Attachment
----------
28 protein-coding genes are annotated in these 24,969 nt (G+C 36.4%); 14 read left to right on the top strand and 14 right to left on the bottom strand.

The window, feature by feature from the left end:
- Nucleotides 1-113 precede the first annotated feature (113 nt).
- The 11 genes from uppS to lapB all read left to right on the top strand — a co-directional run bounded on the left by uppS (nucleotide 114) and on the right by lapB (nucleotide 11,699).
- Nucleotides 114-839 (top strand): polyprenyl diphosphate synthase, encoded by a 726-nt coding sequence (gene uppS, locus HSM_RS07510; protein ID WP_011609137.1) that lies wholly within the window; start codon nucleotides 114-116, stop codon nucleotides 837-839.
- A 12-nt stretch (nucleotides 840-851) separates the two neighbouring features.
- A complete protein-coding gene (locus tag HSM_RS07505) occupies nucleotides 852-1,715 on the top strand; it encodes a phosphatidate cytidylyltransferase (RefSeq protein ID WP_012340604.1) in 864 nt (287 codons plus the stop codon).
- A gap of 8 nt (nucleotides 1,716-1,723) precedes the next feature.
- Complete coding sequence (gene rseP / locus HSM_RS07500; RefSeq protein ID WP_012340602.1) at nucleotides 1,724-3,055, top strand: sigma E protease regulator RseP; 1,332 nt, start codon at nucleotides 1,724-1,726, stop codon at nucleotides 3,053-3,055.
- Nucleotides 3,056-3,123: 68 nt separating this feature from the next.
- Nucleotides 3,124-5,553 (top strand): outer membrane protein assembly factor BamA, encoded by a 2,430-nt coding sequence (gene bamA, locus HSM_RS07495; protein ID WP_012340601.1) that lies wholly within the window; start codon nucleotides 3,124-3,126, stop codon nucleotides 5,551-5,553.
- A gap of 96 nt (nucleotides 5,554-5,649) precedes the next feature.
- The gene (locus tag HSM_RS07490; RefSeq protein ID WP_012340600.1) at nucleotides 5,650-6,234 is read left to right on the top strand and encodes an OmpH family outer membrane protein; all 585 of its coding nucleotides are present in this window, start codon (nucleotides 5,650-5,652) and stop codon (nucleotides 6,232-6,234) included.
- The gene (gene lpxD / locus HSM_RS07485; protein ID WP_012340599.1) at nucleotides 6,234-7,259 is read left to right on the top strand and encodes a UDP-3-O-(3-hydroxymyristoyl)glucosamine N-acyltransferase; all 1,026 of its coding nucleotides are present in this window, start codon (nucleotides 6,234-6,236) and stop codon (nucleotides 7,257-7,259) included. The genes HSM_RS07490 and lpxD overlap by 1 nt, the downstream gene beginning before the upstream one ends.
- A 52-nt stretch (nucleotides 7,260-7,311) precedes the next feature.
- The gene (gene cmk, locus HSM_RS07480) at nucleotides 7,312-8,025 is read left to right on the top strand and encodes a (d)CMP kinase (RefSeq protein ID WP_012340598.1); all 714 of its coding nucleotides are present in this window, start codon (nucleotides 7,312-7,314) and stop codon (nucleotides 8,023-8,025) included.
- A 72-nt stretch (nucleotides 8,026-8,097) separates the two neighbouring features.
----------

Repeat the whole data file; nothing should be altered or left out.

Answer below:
28 protein-coding genes are annotated in these 24,969 nt (G+C 36.4%); 14 read left to right on the top strand and 14 right to left on the bottom strand.

The window, feature by feature from the left end:
- Nucleotides 1-113 precede the first annotated feature (113 nt).
- The 11 genes from uppS to lapB all read left to right on the top strand — a co-directional run bounded on the left by uppS (nucleotide 114) and on the right by lapB (nucleotide 11,699).
- Nucleotides 114-839 (top strand): polyprenyl diphosphate synthase, encoded by a 726-nt coding sequence (gene uppS, locus HSM_RS07510; protein ID WP_011609137.1) that lies wholly within the window; start codon nucleotides 114-116, stop codon nucleotides 837-839.
- A 12-nt stretch (nucleotides 840-851) separates the two neighbouring features.
- A complete protein-coding gene (locus tag HSM_RS07505) occupies nucleotides 852-1,715 on the top strand; it encodes a phosphatidate cytidylyltransferase (RefSeq protein ID WP_012340604.1) in 864 nt (287 codons plus the stop codon).
- A gap of 8 nt (nucleotides 1,716-1,723) precedes the next feature.
- Complete coding sequence (gene rseP / locus HSM_RS07500; RefSeq protein ID WP_012340602.1) at nucleotides 1,724-3,055, top strand: sigma E protease regulator RseP; 1,332 nt, start codon at nucleotides 1,724-1,726, stop codon at nucleotides 3,053-3,055.
- Nucleotides 3,056-3,123: 68 nt separating this feature from the next.
- Nucleotides 3,124-5,553 (top strand): outer membrane protein assembly factor BamA, encoded by a 2,430-nt coding sequence (gene bamA, locus HSM_RS07495; protein ID WP_012340601.1) that lies wholly within the window; start codon nucleotides 3,124-3,126, stop codon nucleotides 5,551-5,553.
- A gap of 96 nt (nucleotides 5,554-5,649) precedes the next feature.
- The gene (locus tag HSM_RS07490; RefSeq protein ID WP_012340600.1) at nucleotides 5,650-6,234 is read left to right on the top strand and encodes an OmpH family outer membrane protein; all 585 of its coding nucleotides are present in this window, start codon (nucleotides 5,650-5,652) and stop codon (nucleotides 6,232-6,234) included.
- The gene (gene lpxD / locus HSM_RS07485; protein ID WP_012340599.1) at nucleotides 6,234-7,259 is read left to right on the top strand and encodes a UDP-3-O-(3-hydroxymyristoyl)glucosamine N-acyltransferase; all 1,026 of its coding nucleotides are present in this window, start codon (nucleotides 6,234-6,236) and stop codon (nucleotides 7,257-7,259) included. The genes HSM_RS07490 and lpxD overlap by 1 nt, the downstream gene beginning before the upstream one ends.
- A 52-nt stretch (nucleotides 7,260-7,311) precedes the next feature.
- The gene (gene cmk, locus HSM_RS07480) at nucleotides 7,312-8,025 is read left to right on the top strand and encodes a (d)CMP kinase (RefSeq protein ID WP_012340598.1); all 714 of its coding nucleotides are present in this window, start codon (nucleotides 7,312-7,314) and stop codon (nucleotides 8,023-8,025) included.
- A 72-nt stretch (nucleotides 8,026-8,097) separates the two neighbouring features.